Community-based football in men with prostate cancer: 1-year follow-up on a pragmatic, multicentre randomised controlled trial

Autoři: Eik Dybboe Bjerre aff001;  Thomas Hindborg Petersen aff001;  Anders Bojer Jørgensen aff001;  Christoffer Johansen aff002;  Peter Krustrup aff003;  Bente Langdahl aff005;  Mads Hvid Poulsen aff006;  Søren Sørensen Madsen aff008;  Peter Busch Østergren aff009;  Michael Borre aff010;  Mikael Rørth aff011;  Klaus Brasso aff012;  Julie Midtgaard aff001
Působiště autorů: University Hospitals’ Centre for Health Research, Rigshospitalet, Copenhagen, Denmark aff001;  Unit of Survivorship, Danish Cancer Society Research Center, Copenhagen, Denmark aff002;  Department of Sports Science and Clinical Biomechanics, University of Southern Denmark, Odense, Denmark aff003;  Sport and Health Sciences, College of Life and Environmental Sciences, University of Exeter, Exeter, United Kingdom aff004;  Department of Endocrinology and Internal Medicine, Aarhus University Hospital, Aarhus, Denmark aff005;  Department of Urology, Odense University Hospital, Odense, Denmark aff006;  Academy of Geriatric Cancer Research, Odense University Hospital, Odense, Denmark aff007;  Department of Urology, Hospital of Southwest Denmark/Esbjerg, Esbjerg, Denmark aff008;  Department of Urology, Herlev and Gentofte University Hospital, Herlev, Denmark aff009;  Department of Urology, Aarhus University Hospital, Aarhus, Denmark aff010;  Department of Oncology, Rigshospitalet, University of Copenhagen, Copenhagen, Denmark aff011;  Copenhagen Prostate Cancer Center, Department of Urology, Rigshospitalet, University of Copenhagen, Copenhagen, Denmark aff012;  Department of Public Health, University of Copenhagen, Copenhagen, Denmark aff013
Vyšlo v časopise: Community-based football in men with prostate cancer: 1-year follow-up on a pragmatic, multicentre randomised controlled trial. PLoS Med 16(10): e32767. doi:10.1371/journal.pmed.1002936
Kategorie: Research Article



Physical exercise has been shown to be effective in relation to fatigue, aerobic fitness, and lower body strength in men with prostate cancer. However, research into the clinically relevant effects of interventions conducted in heterogeneous patient populations and in real-life clinical practice settings is warranted.

Methods and findings

We conducted a pragmatic, multicentre, parallel randomised controlled trial in 5 Danish urological departments. Recruitment began in May 2015, the first participant was randomised in June 2015, and the last participant was included in February 2017. In total, 214 men with prostate cancer were randomly assigned to either 6 months of free-of-charge football training twice weekly at a local club (football group [FG]) (n = 109) or usual care (usual care group [UG]) (n = 105), including brief information on physical activity recommendations at randomisation. Participants were on average 68.4 (SD 6.2) years old, 157 (73%) were retired, 87 (41%) were on castration-based treatment, 19 (9%) had received chemotherapy, and 41 (19%) had skeletal metastases at baseline. In this 1-year follow-up study, we evaluated the effects of community-based football training on the following outcomes: primary outcome, quality of life; secondary outcomes: continuation of football after 6 months, hip and lumbar spine bone mineral density (BMD), mental health score, fat and lean body mass, and safety outcomes, i.e., fractures, falls, and hospital admissions. Intention to treat (ITT) and per protocol (PP) analyses were conducted. No statistically significant between-group difference was observed in change in prostate-cancer-specific quality of life (ITT: 1.9 points [95% CI −1.9 to 5.8], p = 0.325; PP: 3.6 points [95% CI −0.9 to 8.2], p = 0.119). A statistically significant between-group difference was observed in change in total hip BMD, in favour of FG (0.007 g/cm2 [95% CI 0.004 to 0.013], p = 0.037). No differences were observed in change in lumbar spine BMD or lean body mass. Among patients allocated to football, 59% chose to continue playing football after the end of the 6-month intervention period. At 1-year follow-up in the PP population, FG participants had more improvement on the Mental Component Summary (2.9 [95% CI 0.0 to 5.7], p = 0.048 points higher) than UG participants, as well as a greater loss of fat mass (−0.9 kg [95% CI −1.7 to −0.1], p = 0.029). There were no differences between groups in relation to fractures or falls. Hospital admissions were more frequent in UG compared to FG (33 versus 20; the odds ratio based on PP analysis was 0.34 for FG compared to UG). There were 3 deaths in FG and 4 in UG. Main limitations of the study were the physically active control group and assessment of physical activity by means of self-report.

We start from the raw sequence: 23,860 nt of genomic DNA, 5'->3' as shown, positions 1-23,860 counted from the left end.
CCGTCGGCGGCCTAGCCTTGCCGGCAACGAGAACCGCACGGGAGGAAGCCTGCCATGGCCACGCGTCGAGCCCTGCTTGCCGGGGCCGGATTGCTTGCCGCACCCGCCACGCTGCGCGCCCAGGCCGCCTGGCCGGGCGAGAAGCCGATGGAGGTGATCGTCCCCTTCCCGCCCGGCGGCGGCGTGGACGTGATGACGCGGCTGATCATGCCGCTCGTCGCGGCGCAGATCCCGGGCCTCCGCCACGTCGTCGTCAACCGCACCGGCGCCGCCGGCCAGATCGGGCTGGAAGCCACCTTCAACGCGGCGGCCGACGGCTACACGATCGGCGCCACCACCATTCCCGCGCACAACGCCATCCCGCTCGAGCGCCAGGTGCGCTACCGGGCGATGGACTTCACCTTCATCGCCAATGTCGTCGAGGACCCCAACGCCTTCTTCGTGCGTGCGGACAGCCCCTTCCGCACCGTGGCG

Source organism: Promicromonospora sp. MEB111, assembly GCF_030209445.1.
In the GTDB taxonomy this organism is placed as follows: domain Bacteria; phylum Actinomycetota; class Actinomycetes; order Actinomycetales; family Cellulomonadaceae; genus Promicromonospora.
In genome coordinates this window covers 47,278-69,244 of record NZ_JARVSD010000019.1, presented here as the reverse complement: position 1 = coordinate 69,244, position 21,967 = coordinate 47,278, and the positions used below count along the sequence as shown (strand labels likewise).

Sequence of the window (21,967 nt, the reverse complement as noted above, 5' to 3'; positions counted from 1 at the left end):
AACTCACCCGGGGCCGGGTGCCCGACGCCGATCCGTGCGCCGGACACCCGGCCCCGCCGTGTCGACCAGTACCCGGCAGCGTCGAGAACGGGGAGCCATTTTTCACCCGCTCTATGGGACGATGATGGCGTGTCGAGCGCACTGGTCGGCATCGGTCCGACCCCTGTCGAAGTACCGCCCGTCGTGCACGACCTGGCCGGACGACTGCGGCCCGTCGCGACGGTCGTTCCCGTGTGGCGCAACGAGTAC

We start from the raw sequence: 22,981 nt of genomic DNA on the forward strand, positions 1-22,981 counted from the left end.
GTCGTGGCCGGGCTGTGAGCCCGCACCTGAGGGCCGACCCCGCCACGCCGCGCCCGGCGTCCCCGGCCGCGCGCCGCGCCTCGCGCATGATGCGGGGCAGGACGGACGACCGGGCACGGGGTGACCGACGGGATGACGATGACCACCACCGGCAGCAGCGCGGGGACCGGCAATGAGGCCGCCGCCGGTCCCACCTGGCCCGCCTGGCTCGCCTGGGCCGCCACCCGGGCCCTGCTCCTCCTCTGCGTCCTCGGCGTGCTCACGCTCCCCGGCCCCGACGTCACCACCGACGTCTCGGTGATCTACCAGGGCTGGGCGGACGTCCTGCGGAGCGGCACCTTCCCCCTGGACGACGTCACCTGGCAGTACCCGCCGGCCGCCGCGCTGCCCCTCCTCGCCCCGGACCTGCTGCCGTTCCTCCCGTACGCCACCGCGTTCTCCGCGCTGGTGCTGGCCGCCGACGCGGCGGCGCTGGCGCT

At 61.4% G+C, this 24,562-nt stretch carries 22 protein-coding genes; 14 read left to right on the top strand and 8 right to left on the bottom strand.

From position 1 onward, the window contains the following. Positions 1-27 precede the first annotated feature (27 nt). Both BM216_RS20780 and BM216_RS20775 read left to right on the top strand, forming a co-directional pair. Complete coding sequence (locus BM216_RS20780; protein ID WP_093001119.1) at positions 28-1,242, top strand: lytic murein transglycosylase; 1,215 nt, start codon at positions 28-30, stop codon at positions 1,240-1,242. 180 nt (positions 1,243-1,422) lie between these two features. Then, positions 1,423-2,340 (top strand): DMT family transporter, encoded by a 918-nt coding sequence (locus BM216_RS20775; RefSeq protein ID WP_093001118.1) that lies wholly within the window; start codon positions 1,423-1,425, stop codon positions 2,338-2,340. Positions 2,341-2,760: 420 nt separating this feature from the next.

In this trial, participants allocated to football appeared to have improved hip BMD and fewer hospital admissions. Men who played football more than once a week for 1 year lost fat mass and reported improved mental health. Community-based football proved to be acceptable, even when club membership was not subsidised.

Trial registration NCT02430792.

Klíčová slova:

Exercise – Fats – Hip – Hospitals – Mental health and psychiatry – Prostate cancer – Sports


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